For $1,000,000…

February 19, 2009


Would you write a salacious, sex-booze-and-drug-filled – and completely bullshit – “tell all” about a popular celebrity you’ve never even met? Getting and keeping the money depends on maintaining the book’s veracity forever.

I just spit on one of my palms and rubbed my hands together maniacally and then laughed to myself like a crazed ‘49er. Because yes! I would totally do this. There are people (e.g., Jerry Oppenheimer, Andrew Morton, Kitty Kelley) that have built entire careers on the “unauthorized biography” racket, and they seem to get quite a bit of pleasure out of their work. The unique opportunity presented here – that of doing a completely bullshit biography – strikes me as THE way to go if you’re gonna get into the celebrity tell-all business, because you don’t have to waste any time doing crap like research and conducting interviews and trying to get reasonably close the truth. Here is an opportunity to let your imagination run wild! People want to know that Bea Arthur is a practicing cannibal. Or that Jessica Simpson has a parasitic twin living in her right boob. Or that Justin Timberlake is a werewolf.

And anyway, do you know how many of these cheesy things are published every year? I couldn’t find any stats on it but I’m pretty sure the answer is A LOT. The market is so glutted with books about who’s secretly gay and who’s maybe gay and gay this and gay that, that your book will be just another trashy read no one will care about. And if you get sued for defamation, you can just pull a Larry Flynt v. Jerry Falwell kind of thing where the absurdity of your book renders the case without merit because Justin Timberlake isn’t a werewolf (or is he?). But the really, truly beautiful part? Helping people. Because if your book does get any attention, and you somehow get the chance to do an interview, you can proudly announce that you’re a Giver, and this book is about giving back. And if just one person – ONE PERSON – who bought your book can finally come out and say, “I’m a werewolf, too, and I’m not ashamed anymore,” well, that…that makes all the difference.*

– Kali

* A full-priced copy. Not a copy someone lent them or that they got in the cheap pile at Borders. It doesn’t work that way.

I don’t think so, although I’m sad to say that it’s not out of a sense of human decency. It’s that I don’t want to spend years in court and lose all of my money to legal fees, which I’m pretty sure would happen. Basically, you’d get the shit sued out of you. You really would. In the case of Hustler Magazine vs Falwell, Flynt was able to get an earlier lower court decision against him reversed because the offending material in question was labeled as “fiction” and had a parody disclaimer at the bottom. If Flynt had maintained that he was telling the truth about Falwell’s incestuous dalliance, he would have been in trouble – the same kind of trouble that you’d find yourself in if you accepted this challenge. A big part of this dare is insisting upon the accuracy of the book, and it wouldn’t take much for a celeb’s legal team to prove that you knew your cockamamie accusations weren’t true before you published. Et voila! You’ve got something called actual malice, the basis of a successful libel suit. An attorney’s wet dream, really.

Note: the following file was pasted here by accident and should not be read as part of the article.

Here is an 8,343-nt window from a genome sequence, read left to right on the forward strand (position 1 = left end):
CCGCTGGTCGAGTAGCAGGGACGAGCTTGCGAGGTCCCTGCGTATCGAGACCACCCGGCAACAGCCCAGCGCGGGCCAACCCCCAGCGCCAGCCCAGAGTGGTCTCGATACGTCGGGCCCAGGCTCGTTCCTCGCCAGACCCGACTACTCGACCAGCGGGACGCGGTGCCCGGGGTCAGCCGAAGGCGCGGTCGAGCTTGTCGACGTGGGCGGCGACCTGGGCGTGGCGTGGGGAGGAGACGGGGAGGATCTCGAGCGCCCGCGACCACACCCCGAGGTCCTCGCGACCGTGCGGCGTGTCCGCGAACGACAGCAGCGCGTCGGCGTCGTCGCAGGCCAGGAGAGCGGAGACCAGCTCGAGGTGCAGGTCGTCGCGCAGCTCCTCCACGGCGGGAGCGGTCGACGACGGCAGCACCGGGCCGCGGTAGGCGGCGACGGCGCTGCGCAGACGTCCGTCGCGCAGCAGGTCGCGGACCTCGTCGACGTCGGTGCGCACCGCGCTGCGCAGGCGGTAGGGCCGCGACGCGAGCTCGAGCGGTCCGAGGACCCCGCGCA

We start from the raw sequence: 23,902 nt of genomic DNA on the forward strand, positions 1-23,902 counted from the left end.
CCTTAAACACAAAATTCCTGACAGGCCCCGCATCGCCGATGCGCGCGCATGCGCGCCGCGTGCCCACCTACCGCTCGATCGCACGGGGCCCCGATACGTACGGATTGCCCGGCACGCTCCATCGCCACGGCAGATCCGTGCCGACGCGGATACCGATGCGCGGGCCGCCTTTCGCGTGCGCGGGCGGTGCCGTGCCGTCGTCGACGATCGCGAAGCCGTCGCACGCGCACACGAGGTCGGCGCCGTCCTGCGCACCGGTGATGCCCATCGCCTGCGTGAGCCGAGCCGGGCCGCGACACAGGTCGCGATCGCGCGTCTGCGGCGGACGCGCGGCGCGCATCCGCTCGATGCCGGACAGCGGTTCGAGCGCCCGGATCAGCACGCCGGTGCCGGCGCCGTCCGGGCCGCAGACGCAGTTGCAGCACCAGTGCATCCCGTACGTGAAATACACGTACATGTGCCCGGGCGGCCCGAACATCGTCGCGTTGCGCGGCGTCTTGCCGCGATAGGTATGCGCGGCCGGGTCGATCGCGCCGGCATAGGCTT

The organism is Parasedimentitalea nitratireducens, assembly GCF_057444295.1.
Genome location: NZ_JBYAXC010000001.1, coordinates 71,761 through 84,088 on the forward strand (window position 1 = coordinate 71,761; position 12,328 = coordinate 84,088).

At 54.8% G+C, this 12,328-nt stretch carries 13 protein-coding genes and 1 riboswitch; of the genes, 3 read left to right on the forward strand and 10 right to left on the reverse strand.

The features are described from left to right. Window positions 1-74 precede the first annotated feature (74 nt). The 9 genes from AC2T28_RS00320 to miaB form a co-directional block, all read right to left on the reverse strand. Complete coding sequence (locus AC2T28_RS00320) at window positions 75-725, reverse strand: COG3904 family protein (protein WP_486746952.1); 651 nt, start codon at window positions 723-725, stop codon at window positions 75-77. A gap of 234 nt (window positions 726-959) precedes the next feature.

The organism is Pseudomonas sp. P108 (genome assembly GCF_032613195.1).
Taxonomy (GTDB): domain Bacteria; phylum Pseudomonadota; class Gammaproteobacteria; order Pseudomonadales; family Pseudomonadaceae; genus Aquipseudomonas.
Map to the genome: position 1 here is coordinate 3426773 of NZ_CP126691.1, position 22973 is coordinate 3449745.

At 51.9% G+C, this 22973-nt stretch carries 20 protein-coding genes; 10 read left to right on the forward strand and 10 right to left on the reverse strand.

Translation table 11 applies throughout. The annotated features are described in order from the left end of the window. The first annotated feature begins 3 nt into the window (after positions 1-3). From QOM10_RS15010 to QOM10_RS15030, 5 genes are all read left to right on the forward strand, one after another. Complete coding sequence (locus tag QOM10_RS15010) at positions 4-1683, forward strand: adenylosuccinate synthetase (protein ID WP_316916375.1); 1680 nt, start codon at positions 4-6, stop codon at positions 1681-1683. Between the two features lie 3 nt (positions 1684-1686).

– Lauren

But these sorts of legal challenges are only valid when dealing with libelous claims that exist within the realm of possibility. No judge is going take seriously a plantiff’s claim that being identified as a werewolf, for example, has damaged his/her reputation (hence the suggestion that you really get nutty with the accusations). The case is far more likely to be thrown out of court (especially when you start saying that you sincerely believe that Mr. Timberlake comes alive under a full moon) and, worse case scenario, printings of the book halted and a fine imposed against the profits (of which you’re likely to have made almost none). And honestly, in a real world scenario, there are very few people that would sue you for this; celebrities are too busy dealing with cases against people making actual believable allegations to care about the ones that demand complete and total suspension of disbelief (and they don’t even really have the time or the inclination to follow up on every plausible-but-false story, or a lot more gossip blogs would be in hot water). If you are opposed to doing this dare, there are plenty of moral reasons you should be. But legally, if you create a book that’s overtly wacky, your chances of being sued are very low, and the chances of the suit making it to trial are infinitesimal. Judges don’t enjoy wasting their time hearing useless cases, backing up their calendars, causing their caseloads to pile up (in fact, they throw out cases with far more validity for just that reason). Similarly, celebrities have bigger, more well-publicized and seemingly authentic fish to fry. Plus, they’re likely to decide against giving your book the free publicity to be gained by being the object of a civil suit.

An added perk to this situation is that you’re paid the million dollars by an unidentified source (who just likes giving people money for doing dares, I guess); it isn’t money you earned from sales of the book or that was paid to you by a publishing house. People who get rich off books filled with trumped up plausible stories might incur some sort of wrath from the court. You, with your book that is 1) unlikely to make it to the Times Best Seller list and 2) full of wholly unbelievable stories, not so much. Again, win -win.

– Kali

P.S. And actually, as it turns out, this is all kind of moot. Per The Rules, Unless the question indicates otherwise, you will not face prosecution … for any of the evil deeds contained herein.

Rules, schmules. In that case, sure. Why not? I’ve got a few things I’d like to say about Charo.

– Lauren


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